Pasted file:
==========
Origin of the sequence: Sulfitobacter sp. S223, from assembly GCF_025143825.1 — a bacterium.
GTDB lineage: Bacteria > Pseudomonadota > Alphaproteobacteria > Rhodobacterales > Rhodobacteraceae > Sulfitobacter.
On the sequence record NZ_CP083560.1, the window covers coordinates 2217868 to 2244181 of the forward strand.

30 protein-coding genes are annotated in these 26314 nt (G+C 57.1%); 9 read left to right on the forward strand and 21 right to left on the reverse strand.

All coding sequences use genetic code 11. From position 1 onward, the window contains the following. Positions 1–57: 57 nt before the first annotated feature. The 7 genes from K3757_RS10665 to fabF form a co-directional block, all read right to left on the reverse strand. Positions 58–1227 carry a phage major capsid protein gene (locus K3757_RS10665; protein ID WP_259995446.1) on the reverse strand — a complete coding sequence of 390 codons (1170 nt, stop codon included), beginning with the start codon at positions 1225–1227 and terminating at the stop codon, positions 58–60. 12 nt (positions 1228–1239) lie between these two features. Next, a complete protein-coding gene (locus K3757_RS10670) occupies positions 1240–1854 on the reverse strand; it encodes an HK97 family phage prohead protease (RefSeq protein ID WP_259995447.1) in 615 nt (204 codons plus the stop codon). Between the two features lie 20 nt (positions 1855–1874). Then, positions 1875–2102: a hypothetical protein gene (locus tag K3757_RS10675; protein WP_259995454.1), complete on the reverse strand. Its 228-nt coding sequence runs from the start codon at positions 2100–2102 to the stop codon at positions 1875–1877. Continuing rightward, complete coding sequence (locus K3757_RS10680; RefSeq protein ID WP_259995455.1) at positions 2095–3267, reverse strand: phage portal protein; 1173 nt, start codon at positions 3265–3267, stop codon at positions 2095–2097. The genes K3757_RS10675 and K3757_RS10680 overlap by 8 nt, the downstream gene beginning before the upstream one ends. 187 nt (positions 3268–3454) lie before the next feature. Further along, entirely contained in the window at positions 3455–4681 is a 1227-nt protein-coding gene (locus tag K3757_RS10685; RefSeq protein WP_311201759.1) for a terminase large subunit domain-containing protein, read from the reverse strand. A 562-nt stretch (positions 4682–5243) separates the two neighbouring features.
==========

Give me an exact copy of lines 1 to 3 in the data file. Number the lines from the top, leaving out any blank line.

Origin of the sequence: Sulfitobacter sp. S223, from assembly GCF_025143825.1 — a bacterium.
GTDB lineage: Bacteria > Pseudomonadota > Alphaproteobacteria > Rhodobacterales > Rhodobacteraceae > Sulfitobacter.
On the sequence record NZ_CP083560.1, the window covers coordinates 2217868 to 2244181 of the forward strand.